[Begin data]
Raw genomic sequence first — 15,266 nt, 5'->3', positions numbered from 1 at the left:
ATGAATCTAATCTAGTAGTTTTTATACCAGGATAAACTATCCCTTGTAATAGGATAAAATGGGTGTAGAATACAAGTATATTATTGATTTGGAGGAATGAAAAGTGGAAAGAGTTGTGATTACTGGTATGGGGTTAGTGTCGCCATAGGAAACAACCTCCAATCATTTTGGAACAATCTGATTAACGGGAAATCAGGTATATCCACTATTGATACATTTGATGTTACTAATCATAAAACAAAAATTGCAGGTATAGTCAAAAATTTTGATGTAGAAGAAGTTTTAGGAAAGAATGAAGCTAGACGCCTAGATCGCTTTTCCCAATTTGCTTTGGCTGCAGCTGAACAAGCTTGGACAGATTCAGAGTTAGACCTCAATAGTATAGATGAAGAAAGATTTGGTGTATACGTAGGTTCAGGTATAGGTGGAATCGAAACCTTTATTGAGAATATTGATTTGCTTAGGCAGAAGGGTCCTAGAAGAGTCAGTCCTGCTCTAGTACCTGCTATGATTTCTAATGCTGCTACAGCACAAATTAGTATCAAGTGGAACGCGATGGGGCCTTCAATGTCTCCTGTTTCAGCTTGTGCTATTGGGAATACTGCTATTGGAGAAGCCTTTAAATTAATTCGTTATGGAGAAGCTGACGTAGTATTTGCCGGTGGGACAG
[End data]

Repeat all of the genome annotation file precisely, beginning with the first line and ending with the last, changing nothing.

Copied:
Raw genomic sequence first — 15,266 nt, 5'->3', positions numbered from 1 at the left:
ATGAATCTAATCTAGTAGTTTTTATACCAGGATAAACTATCCCTTGTAATAGGATAAAATGGGTGTAGAATACAAGTATATTATTGATTTGGAGGAATGAAAAGTGGAAAGAGTTGTGATTACTGGTATGGGGTTAGTGTCGCCATAGGAAACAACCTCCAATCATTTTGGAACAATCTGATTAACGGGAAATCAGGTATATCCACTATTGATACATTTGATGTTACTAATCATAAAACAAAAATTGCAGGTATAGTCAAAAATTTTGATGTAGAAGAAGTTTTAGGAAAGAATGAAGCTAGACGCCTAGATCGCTTTTCCCAATTTGCTTTGGCTGCAGCTGAACAAGCTTGGACAGATTCAGAGTTAGACCTCAATAGTATAGATGAAGAAAGATTTGGTGTATACGTAGGTTCAGGTATAGGTGGAATCGAAACCTTTATTGAGAATATTGATTTGCTTAGGCAGAAGGGTCCTAGAAGAGTCAGTCCTGCTCTAGTACCTGCTATGATTTCTAATGCTGCTACAGCACAAATTAGTATCAAGTGGAACGCGATGGGGCCTTCAATGTCTCCTGTTTCAGCTTGTGCTATTGGGAATACTGCTATTGGAGAAGCCTTTAAATTAATTCGTTATGGAGAAGCTGACGTAGTATTTGCCGGTGGGACAG